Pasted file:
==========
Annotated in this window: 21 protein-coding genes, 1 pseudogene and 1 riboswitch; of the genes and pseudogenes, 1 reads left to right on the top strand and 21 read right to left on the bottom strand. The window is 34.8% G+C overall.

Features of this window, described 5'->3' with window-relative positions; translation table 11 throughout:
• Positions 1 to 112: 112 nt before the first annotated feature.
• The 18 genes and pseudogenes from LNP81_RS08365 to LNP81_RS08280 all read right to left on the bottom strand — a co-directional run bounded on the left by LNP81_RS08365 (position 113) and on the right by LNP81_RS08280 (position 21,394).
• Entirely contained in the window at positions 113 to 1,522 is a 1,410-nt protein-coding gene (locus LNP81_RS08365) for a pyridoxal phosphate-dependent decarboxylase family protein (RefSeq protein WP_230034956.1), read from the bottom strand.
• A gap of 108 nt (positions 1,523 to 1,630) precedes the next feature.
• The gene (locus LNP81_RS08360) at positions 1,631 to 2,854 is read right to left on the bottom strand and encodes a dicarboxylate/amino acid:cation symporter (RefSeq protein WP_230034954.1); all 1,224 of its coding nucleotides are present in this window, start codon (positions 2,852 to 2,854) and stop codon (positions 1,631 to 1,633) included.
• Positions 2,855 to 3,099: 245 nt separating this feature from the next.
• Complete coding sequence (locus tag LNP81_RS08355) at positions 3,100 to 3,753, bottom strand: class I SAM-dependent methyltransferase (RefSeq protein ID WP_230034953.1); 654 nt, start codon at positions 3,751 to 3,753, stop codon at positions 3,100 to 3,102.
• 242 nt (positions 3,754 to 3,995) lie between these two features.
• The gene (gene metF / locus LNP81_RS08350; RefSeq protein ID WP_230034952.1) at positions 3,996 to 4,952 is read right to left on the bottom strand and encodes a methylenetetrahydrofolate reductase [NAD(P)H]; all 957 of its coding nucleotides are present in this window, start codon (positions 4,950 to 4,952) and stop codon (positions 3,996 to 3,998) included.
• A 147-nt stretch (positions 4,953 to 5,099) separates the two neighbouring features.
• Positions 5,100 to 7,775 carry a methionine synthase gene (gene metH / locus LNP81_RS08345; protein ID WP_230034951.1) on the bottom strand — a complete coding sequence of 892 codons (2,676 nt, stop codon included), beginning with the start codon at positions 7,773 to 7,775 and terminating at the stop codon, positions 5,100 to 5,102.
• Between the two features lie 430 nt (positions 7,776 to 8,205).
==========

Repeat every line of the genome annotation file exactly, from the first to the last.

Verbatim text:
Annotated in this window: 21 protein-coding genes, 1 pseudogene and 1 riboswitch; of the genes and pseudogenes, 1 reads left to right on the top strand and 21 read right to left on the bottom strand. The window is 34.8% G+C overall.

Features of this window, described 5'->3' with window-relative positions; translation table 11 throughout:
• Positions 1 to 112: 112 nt before the first annotated feature.
• The 18 genes and pseudogenes from LNP81_RS08365 to LNP81_RS08280 all read right to left on the bottom strand — a co-directional run bounded on the left by LNP81_RS08365 (position 113) and on the right by LNP81_RS08280 (position 21,394).
• Entirely contained in the window at positions 113 to 1,522 is a 1,410-nt protein-coding gene (locus LNP81_RS08365) for a pyridoxal phosphate-dependent decarboxylase family protein (RefSeq protein WP_230034956.1), read from the bottom strand.
• A gap of 108 nt (positions 1,523 to 1,630) precedes the next feature.
• The gene (locus LNP81_RS08360) at positions 1,631 to 2,854 is read right to left on the bottom strand and encodes a dicarboxylate/amino acid:cation symporter (RefSeq protein WP_230034954.1); all 1,224 of its coding nucleotides are present in this window, start codon (positions 2,852 to 2,854) and stop codon (positions 1,631 to 1,633) included.
• Positions 2,855 to 3,099: 245 nt separating this feature from the next.
• Complete coding sequence (locus tag LNP81_RS08355) at positions 3,100 to 3,753, bottom strand: class I SAM-dependent methyltransferase (RefSeq protein ID WP_230034953.1); 654 nt, start codon at positions 3,751 to 3,753, stop codon at positions 3,100 to 3,102.
• 242 nt (positions 3,754 to 3,995) lie between these two features.
• The gene (gene metF / locus LNP81_RS08350; RefSeq protein ID WP_230034952.1) at positions 3,996 to 4,952 is read right to left on the bottom strand and encodes a methylenetetrahydrofolate reductase [NAD(P)H]; all 957 of its coding nucleotides are present in this window, start codon (positions 4,950 to 4,952) and stop codon (positions 3,996 to 3,998) included.
• A 147-nt stretch (positions 4,953 to 5,099) separates the two neighbouring features.
• Positions 5,100 to 7,775 carry a methionine synthase gene (gene metH / locus LNP81_RS08345; protein ID WP_230034951.1) on the bottom strand — a complete coding sequence of 892 codons (2,676 nt, stop codon included), beginning with the start codon at positions 7,773 to 7,775 and terminating at the stop codon, positions 5,100 to 5,102.
• Between the two features lie 430 nt (positions 7,776 to 8,205).